The words that we use matter. A lot has happened since we wrote the text on the old RD site and, as our UX research showed, left many wondering what exactly responsible data is. If we hope to invite new voices in our space, we realised that RD needs to sound more approachable and accessible. While we didn’t rewrite every resource, we did spend a lot of time reflecting on how to communicate about the community and define responsible data in a way that reflects what it’s become today.

Aspirations for 2018 and beyond

It’s much easier to critique something than it is to make something. We believe that both are needed in order to establish best practices in this fast changing environment. In the RD community, we want to walk the talk of responsible data and consider both what we shouldn’t do and what we should be doing.

That’s the reasoning behind the new tagline that you’ll see: ‘leading the way from best intentions to best practice.’

The RD community is a place not just to discuss what (not) to do with data, but also to practice those learnings. We’re proud of that combination, and we recognise that it is a delicate balance. It requires respectful approaches to hearing about things that others are struggling with, and recognising that everyone has their own learning curve. It also requires maintaining a critical approach to what we see, and having the self-reflection to admit mistakes and improve.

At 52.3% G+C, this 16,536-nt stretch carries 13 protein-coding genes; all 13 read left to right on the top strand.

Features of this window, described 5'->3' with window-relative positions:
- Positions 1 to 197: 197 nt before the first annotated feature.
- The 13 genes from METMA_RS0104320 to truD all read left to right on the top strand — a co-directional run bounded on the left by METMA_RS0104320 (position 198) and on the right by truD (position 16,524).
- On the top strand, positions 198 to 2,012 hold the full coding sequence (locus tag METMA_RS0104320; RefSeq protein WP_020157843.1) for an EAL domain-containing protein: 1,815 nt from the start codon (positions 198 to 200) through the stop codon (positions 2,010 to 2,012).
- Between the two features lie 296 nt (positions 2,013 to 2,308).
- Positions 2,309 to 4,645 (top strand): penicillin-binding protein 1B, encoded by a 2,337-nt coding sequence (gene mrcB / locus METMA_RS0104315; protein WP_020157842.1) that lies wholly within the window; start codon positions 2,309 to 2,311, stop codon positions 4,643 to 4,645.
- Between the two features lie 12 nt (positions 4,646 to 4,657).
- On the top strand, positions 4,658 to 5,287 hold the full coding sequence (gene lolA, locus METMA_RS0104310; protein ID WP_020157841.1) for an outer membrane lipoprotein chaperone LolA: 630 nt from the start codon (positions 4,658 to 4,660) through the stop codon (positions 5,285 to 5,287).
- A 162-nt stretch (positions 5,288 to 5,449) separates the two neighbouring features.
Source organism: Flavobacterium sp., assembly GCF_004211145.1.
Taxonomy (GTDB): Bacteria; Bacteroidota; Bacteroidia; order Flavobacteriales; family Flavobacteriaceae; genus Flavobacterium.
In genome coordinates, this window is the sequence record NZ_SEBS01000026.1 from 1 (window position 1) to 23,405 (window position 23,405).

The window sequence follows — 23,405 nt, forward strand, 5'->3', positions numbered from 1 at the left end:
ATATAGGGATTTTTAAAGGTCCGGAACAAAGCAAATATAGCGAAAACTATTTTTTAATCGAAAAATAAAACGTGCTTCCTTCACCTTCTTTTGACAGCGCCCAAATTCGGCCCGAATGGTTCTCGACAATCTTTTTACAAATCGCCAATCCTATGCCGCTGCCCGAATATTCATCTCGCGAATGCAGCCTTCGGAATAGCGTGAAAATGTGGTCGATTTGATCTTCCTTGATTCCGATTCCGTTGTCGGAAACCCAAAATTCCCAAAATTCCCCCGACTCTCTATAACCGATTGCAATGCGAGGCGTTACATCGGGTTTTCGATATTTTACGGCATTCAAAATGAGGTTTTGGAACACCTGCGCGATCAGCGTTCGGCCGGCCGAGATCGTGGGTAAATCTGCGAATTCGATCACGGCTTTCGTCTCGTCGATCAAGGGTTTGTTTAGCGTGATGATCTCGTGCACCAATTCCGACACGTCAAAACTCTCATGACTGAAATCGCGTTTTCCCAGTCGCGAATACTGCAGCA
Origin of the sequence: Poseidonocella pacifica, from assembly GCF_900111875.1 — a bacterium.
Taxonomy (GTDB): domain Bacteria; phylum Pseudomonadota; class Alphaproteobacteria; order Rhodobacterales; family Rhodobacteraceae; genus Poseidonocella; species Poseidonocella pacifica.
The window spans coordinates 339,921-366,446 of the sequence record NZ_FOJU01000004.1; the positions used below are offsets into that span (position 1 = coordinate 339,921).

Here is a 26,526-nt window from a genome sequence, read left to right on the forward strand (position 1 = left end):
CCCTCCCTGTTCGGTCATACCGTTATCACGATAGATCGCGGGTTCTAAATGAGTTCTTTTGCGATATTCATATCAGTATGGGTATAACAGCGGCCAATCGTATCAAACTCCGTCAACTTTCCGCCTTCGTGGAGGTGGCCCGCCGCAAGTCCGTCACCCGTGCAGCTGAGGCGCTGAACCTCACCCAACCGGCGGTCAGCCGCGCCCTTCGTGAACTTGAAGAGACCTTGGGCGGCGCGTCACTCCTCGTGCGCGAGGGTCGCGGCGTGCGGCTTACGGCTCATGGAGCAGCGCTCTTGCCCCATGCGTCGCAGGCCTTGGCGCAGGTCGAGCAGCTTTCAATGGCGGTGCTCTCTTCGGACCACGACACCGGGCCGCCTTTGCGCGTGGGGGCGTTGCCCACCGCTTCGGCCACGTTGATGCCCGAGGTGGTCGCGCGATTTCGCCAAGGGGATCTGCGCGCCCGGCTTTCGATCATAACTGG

Brakes are in cars so that they can go faster, not slower. We see incorporating RD best practices as doing exactly the same thing; RD practices encourage thoughtfulness, so that your project can achieve the very best outcomes.

We hope that with this redesign, more people will see how they can be involved in RD, and how RD principles can support their work to do the good they are aiming for. We’re also taking this opportunity to relaunch Mission: Responsible, the newsletter we started in 2016, providing digestible responsible data updates.

Moving forward, we’ll be looking for guest curators on a monthly, rotating basis – so get in touch if you’d like to collaborate with us on an issue! We’re here for sounding board and editorial support, and to help you find the right GIFs when you need them.

We’ll also be launching a call for new partners in the coming weeks, as a way of recognising the many organisations out there who are leading the way in practising RD; as well as refreshing some of our community management tools, like developing a mailing list moderation policy. In the meantime, join the mailing list, check out the new site, and let us know what you think!

Maya Richman

About the contributor

Maya is an interdisciplinary technologist, researcher and improvisational electronic musician based in Berlin. In 2012, she worked with Development Seed, building websites and interactive maps. Later, she worked as a research assistant for Gabriella Coleman investigating the politics of hackers, and as a radio show host for a feminist, artist-run centre. She is now working with organizations of all sizes to influence their security culture, in addition to managing and developing new internal tech processes for a distributed organization.

See Maya's Articles